Learning and Developing AppleScripts



Hey Bern,

Because Keyboard Maestro just runs the script as you've written it with no feedback.

(Unless you display the result in a window and have “Include Errors” checked in the gear menu of the Execute an AppleScript action.)

Script Editor and Script Debugger provide feedback on and results for code that is run and tells you when you've made an error.

In Script Editor look in the Result panel of the script window – and try opening the Log History window before running a script.

In Script Debugger there are quite a few more options:

View	>	Result & Variables Tab
View	>	Show Event Log
View	>	Show Event Log in Window
View	>	Show Event Log Result Explorer

Script	>	Show Result Explorer Window
Script	>	Event Log in Window

You should always write, proof, and debug AppleScript in a proper AppleScript editor.

Only then should you move your code to a Keyboard Maestro action.


Resize Columns in the Finder's List View -- Macro

Chris @ccstone gave you a great, thorough answer.
But simply put, KM is NOT a scripting editor or IDE for coding.

Chris' bottom line is worth repeating:


Crystal clear and useful. Thank you.

BTW, did you come up with a 1st Applescripts book recommendation?



Learning AppleScript

  1. AppleScript: Beginner's Tutorial at macosxautomation.com
  2. Script Debugger 7 -- a full IDE for developing AppleScript.
    SD7 now comes with a 20-day free trial, and then will gracefully downgrade to the FREE SD7 Lite (which is still much better than Script Editor).

You can get lots of AppleScript help here in this forum, and in the Script Debugger Forum.

If you really want a book, I like, and have used (mostly before I discovered Ref #1, this book:
Learn AppleScript: The Comprehensive Guide to Scripting and Automation on Mac OS X, 3rd Edition, Kindle Edition by Hamish Sanderson (Author), Hanaan Rosenthal (Author)


Hey Bern,

After getting my hands on a copy I'm inclined to recommend “AppleScript 1-2-3” as a first book for scripting neophytes.



Hi Chris,

Your reply reminds me of a Buddha story.

A mother brought her son before the Buddha and asked the Buddha to tell him not to eat candy. The Buddha told the mother to bring him back in two weeks. Upon returning two weeks later, the Buddha then lectured the boy not to eat candy. The woman of course thanked the Buddha and asked him why he had them come back two weeks later? The Buddha replied “As of two weeks ago I hadn't stopped eating candy".

Anyway, I greatly appreciate yours and all the others inputs!!

For less then $60 I’ve ordered the following used books on Amazon and eBay.

Learn AppleScript The Comprehensive Guide to Scripting and Automation on Mac OS (actually, this was a PDF I bought.)

The Tao of Applescript/Book and 2 Disks (Bmug's Guide to Macintosh Scripting)

AppleScript Programming for the Absolute Beginner by Jerry Lee Ford Jr. (2007-07-31)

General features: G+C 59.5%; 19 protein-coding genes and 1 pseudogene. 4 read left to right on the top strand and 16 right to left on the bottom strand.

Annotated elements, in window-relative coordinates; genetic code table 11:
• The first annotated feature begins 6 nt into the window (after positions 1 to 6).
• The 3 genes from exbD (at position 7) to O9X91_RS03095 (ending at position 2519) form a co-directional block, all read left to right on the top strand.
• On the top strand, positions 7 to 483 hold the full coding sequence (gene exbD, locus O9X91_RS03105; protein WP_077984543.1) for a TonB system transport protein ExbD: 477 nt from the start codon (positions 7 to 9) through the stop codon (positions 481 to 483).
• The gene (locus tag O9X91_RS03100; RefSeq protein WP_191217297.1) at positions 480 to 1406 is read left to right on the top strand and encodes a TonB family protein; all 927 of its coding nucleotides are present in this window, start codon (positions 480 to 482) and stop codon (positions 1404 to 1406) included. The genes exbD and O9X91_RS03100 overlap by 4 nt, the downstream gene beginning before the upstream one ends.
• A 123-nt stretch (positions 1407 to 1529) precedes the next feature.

AppleScript For Dummies 2e

Apple Training Series: AppleScript 1-2-3

AppleScript: The Definitive Guide, 2nd Edition, Neuburg, Matt

Danny Goodmans Applescript Handbook

Beginning AppleScript by Stephen G. Kochan

After throwing my hat over the fence with these, I scoured the Internet for materials. I came up with about 80 resources which I will scrub through and sort out. One of the best ones surprised me in that you did not offer it: https://gist.github.com/ccstone/716173d330caa118d09c. This will be the first branch I’ll work my way through.

I’ll skim, dip, peruse and generally wrangle and wrestle my way thur this little forest of data I’ve collected until I have enough exposure to feel I have a handle on this language.

In working to get my hands around this NEW language, I'm discovering how very kinesthetic my learning style is. Simply collecting a large enough pile to figure out how to sort through will, I think, begin to give me an outline of the overall structure of this language which I feel I need before diving into the details of it. I need a kind of kinesthetic experience of the thing from which to generate the concepts as I don’t do as well just working conceptually. This kind of language learning seems very conceptual to me at this point. Perhaps when I get more of an overview and lay of the land I will be grounded enough to start feeling more comfortable and get interested in the details.

Thanks again for all the support! I'm off to see the wonderful Wizard of AS… Or as Bilbo said “I’m going on an Adventure…”

BTW, I’m offering all this noise, splashing around, and general fanfare in case there are other kinesthetic learner looking to get a purchase in climbing this mountain.


Good luck with your massive book collection! It appears as if you will be doing extensive research. :wink:

Or, it may overwhelm you and confuse you. There are so many different writing and teaching styles.

May I ask, have you tried just using the tutorial at
AppleScript: Beginner's Tutorial at macosxautomation.com?

I'm not sure you really need all of those other books, to be honest.
MacOSXautomation.com taught me the basics that I needed to know, in a very easy to learn manner.
While there is some good stuff in those books, there are many tips and tricks that are not in there, at least not presented in a manner you can easily find them.

So, here's my basic suggestion for learning AppleScript:

  1. Use the tutorial at MacOSXautomation.com, and be sure to actually write, test, and modify the examples provided there.
    • Even better, if one of the examples is close to a real-world need, use the example to build your own script.
  2. When you need help, just do a Google search something like this: